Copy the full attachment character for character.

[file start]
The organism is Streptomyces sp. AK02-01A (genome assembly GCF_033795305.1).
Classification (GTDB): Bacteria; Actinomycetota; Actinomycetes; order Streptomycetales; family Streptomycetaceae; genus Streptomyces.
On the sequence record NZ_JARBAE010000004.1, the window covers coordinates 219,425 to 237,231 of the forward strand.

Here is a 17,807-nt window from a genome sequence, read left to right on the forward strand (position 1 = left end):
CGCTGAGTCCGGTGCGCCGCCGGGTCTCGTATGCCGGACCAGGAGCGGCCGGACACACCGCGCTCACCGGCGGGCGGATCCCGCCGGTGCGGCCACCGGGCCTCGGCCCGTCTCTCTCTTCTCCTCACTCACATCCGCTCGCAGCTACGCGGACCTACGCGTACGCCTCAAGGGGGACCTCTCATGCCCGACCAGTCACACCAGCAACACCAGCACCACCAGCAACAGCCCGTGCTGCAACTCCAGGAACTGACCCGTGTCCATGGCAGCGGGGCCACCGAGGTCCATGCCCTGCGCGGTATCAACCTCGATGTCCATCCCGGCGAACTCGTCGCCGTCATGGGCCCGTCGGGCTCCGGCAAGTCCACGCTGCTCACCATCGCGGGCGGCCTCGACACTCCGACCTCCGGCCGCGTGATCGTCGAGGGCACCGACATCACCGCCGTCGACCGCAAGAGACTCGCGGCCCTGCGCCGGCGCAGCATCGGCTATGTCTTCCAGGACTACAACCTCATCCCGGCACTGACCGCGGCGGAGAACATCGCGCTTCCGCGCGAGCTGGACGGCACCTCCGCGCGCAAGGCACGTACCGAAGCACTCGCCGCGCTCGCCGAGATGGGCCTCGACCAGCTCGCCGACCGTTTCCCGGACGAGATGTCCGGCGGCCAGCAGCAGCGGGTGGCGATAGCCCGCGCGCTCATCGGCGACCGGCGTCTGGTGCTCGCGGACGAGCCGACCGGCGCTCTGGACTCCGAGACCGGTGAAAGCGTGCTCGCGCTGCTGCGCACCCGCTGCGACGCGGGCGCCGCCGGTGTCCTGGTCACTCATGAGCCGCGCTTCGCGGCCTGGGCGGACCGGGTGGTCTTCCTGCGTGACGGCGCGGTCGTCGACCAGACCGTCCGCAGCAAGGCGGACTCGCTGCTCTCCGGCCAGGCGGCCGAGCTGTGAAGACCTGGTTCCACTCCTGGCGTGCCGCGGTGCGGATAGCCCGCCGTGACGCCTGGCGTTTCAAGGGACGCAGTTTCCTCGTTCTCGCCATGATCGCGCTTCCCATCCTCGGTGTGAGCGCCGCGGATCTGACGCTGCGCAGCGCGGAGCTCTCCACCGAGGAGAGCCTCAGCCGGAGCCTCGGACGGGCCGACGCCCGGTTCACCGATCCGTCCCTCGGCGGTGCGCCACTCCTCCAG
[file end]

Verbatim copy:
The organism is Streptomyces sp. AK02-01A (genome assembly GCF_033795305.1).
Classification (GTDB): Bacteria; Actinomycetota; Actinomycetes; order Streptomycetales; family Streptomycetaceae; genus Streptomyces.
On the sequence record NZ_JARBAE010000004.1, the window covers coordinates 219,425 to 237,231 of the forward strand.

Here is a 17,807-nt window from a genome sequence, read left to right on the forward strand (position 1 = left end):
CGCTGAGTCCGGTGCGCCGCCGGGTCTCGTATGCCGGACCAGGAGCGGCCGGACACACCGCGCTCACCGGCGGGCGGATCCCGCCGGTGCGGCCACCGGGCCTCGGCCCGTCTCTCTCTTCTCCTCACTCACATCCGCTCGCAGCTACGCGGACCTACGCGTACGCCTCAAGGGGGACCTCTCATGCCCGACCAGTCACACCAGCAACACCAGCACCACCAGCAACAGCCCGTGCTGCAACTCCAGGAACTGACCCGTGTCCATGGCAGCGGGGCCACCGAGGTCCATGCCCTGCGCGGTATCAACCTCGATGTCCATCCCGGCGAACTCGTCGCCGTCATGGGCCCGTCGGGCTCCGGCAAGTCCACGCTGCTCACCATCGCGGGCGGCCTCGACACTCCGACCTCCGGCCGCGTGATCGTCGAGGGCACCGACATCACCGCCGTCGACCGCAAGAGACTCGCGGCCCTGCGCCGGCGCAGCATCGGCTATGTCTTCCAGGACTACAACCTCATCCCGGCACTGACCGCGGCGGAGAACATCGCGCTTCCGCGCGAGCTGGACGGCACCTCCGCGCGCAAGGCACGTACCGAAGCACTCGCCGCGCTCGCCGAGATGGGCCTCGACCAGCTCGCCGACCGTTTCCCGGACGAGATGTCCGGCGGCCAGCAGCAGCGGGTGGCGATAGCCCGCGCGCTCATCGGCGACCGGCGTCTGGTGCTCGCGGACGAGCCGACCGGCGCTCTGGACTCCGAGACCGGTGAAAGCGTGCTCGCGCTGCTGCGCACCCGCTGCGACGCGGGCGCCGCCGGTGTCCTGGTCACTCATGAGCCGCGCTTCGCGGCCTGGGCGGACCGGGTGGTCTTCCTGCGTGACGGCGCGGTCGTCGACCAGACCGTCCGCAGCAAGGCGGACTCGCTGCTCTCCGGCCAGGCGGCCGAGCTGTGAAGACCTGGTTCCACTCCTGGCGTGCCGCGGTGCGGATAGCCCGCCGTGACGCCTGGCGTTTCAAGGGACGCAGTTTCCTCGTTCTCGCCATGATCGCGCTTCCCATCCTCGGTGTGAGCGCCGCGGATCTGACGCTGCGCAGCGCGGAGCTCTCCACCGAGGAGAGCCTCAGCCGGAGCCTCGGACGGGCCGACGCCCGGTTCACCGATCCGTCCCTCGGCGGTGCGCCACTCCTCCAG